There are some silent comedy shorts that are so of-their-time silly that you aren’t sure if a newbie could handle them. They’d probably think to themselves, “This is what silent comedy was like? Lots of grimacing and flailing around? Humor was, like, so primitive back then. And look at those special effects–why did they even bother before CGI?”
Um, CGI could never improve on Al St. John, for one thing.
What this newbie doesn’t know is that there’s more to these “primitive” comedies than meets the eye. Well, a little more, anyways. If you chuck aside your “21st century cynicism” glasses for about 15 minutes, you can have a delightful time experiencing the supreme Awesomeness of a short like Shot in the Excitement (1914). Allow me to give you a tour. Continue reading →
Among the ranks of the Forgotten Comedians there were many whose talents admittedly didn’t stand the test of time. They may have lacked charisma, or weren’t particularly unique, or maybe their films were uninspired. Their obscurity today is unfortunate, but understandable. But then there are others who were not only talented, but had personalities so colorful, so larger-than-life, that their obscurity is really almost inexplicable. Charlie Murray is one of these.
If you’re already a big silent comedy fan, you might recognize The Knockout as being the one Keystone Walter Kerr used in his beloved book The Silent Clowns to illustrate how supposedly “unfunny” early Sennett films were. (And if you’re just starting to learn about silent comedy, I’m excited to be introducing you to The Knockout!) After describing the plot in some detail (“cowardice and belligerence alternate with indifferent logic through the balance of the twenty-minute film”), Kerr concludes with these observations: “It is probable that, except for an innovative detail here and there, the substance of this’plot’ doesn’t strike you as particularly funny. My point is that it isn’t, not through today’s eyes.”
So let it be written.
Walter Kerr, I love your book. The Silent Clowns is one of the most beautifully-written and thoughtful works of film criticism I’ve ever seen. You have inspired me, moved me, and made me think…but I think you’re wrong about The Knockout. Continue reading →
Today, August 3, is the 103rd anniversary of when Keystone was officially incorporated on paper. Let’s celebrate by examining the life of the laugh company’s founder, Mack Sennett!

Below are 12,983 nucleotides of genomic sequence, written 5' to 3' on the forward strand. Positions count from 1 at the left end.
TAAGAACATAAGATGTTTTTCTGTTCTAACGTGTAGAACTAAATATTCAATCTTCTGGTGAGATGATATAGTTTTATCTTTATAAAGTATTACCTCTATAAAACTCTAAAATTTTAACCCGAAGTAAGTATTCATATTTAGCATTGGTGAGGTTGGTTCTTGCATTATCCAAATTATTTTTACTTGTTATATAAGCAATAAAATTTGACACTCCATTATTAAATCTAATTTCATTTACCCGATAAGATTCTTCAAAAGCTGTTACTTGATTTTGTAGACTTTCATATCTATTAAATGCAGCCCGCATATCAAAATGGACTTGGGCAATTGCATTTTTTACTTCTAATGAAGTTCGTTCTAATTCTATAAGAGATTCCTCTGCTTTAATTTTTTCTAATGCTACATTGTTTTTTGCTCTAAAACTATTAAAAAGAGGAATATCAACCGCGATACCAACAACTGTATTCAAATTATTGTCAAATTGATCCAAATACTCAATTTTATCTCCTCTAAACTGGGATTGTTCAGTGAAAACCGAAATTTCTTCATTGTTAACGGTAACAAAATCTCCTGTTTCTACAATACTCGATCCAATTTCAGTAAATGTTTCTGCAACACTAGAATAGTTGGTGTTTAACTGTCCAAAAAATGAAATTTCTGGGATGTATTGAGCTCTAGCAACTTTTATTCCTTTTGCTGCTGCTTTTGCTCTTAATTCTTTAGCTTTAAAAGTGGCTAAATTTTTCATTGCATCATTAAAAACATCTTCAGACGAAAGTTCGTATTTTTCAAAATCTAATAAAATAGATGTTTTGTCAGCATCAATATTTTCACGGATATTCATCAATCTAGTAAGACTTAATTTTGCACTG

[Edit: I’m proud to say that this is also my 100th post! Woo-hoo!!]
Of all the bona fide legends of the silent film era–which include Eric von Stroheim, D.W. Griffith, George Méliès, Abel Gance, et al.–one of the most important is comedy pioneer Mack Sennett. Most people recognize his name, but the man himself is a bit elusive. What’s the story behind this person whose studio produced over a 1,000 films back in the early days of Hollywood?
This article originally appeared in the spring 2015 issue of The Keaton Chronicle, a quarterly publication of the International Buster Keaton Society.I am beyond pleased to be presenting it here on Silent-ology, with a couple bonus photos and clippings too!
If you ask Buster Keaton fans to name their favorite leading lady, chances are they’ll respond right away with “Sybil Seely.” Charming, natural and gracefully spirited, the brunette ingénue appeared in only five shorts with Buster but has been leaving a fresh impression on viewers ever since.
Even with all the praise, little has been known about Sybil. Who was this young woman who just happened to enhance some of the greatest short comedies of all time? Continue reading →
Have you ever wanted to experience the supreme satisfaction of smooshing someone right in the kisser with a great big custard-y pie just like one of those old-time screen comedians?…Always, you say? Well, now you can, with the following handy recipe!
When I watched the Keystone comedy short The Gusher (1913), starring Mabel Normand and Ford Sterling, there was a shot so goofily sublime that I just had to do a screengrab and keep it forever. It has a bowler-hatted villain, an appropriately villainous mustache, a evil grin and a raging inferno. Yes. Continue reading →
Today, February 2nd, is a day of tremendous importance to film history fans.
Wait, let’s edit that–it’s a day of importance to film fans in general. And who among us isn’t a fan of film?
On this very day one hundred years ago a film was released by the Keystone Film Company. It was called Making a Living, and it contained the very first film appearance of Charles Spencer Chaplin. Continue reading →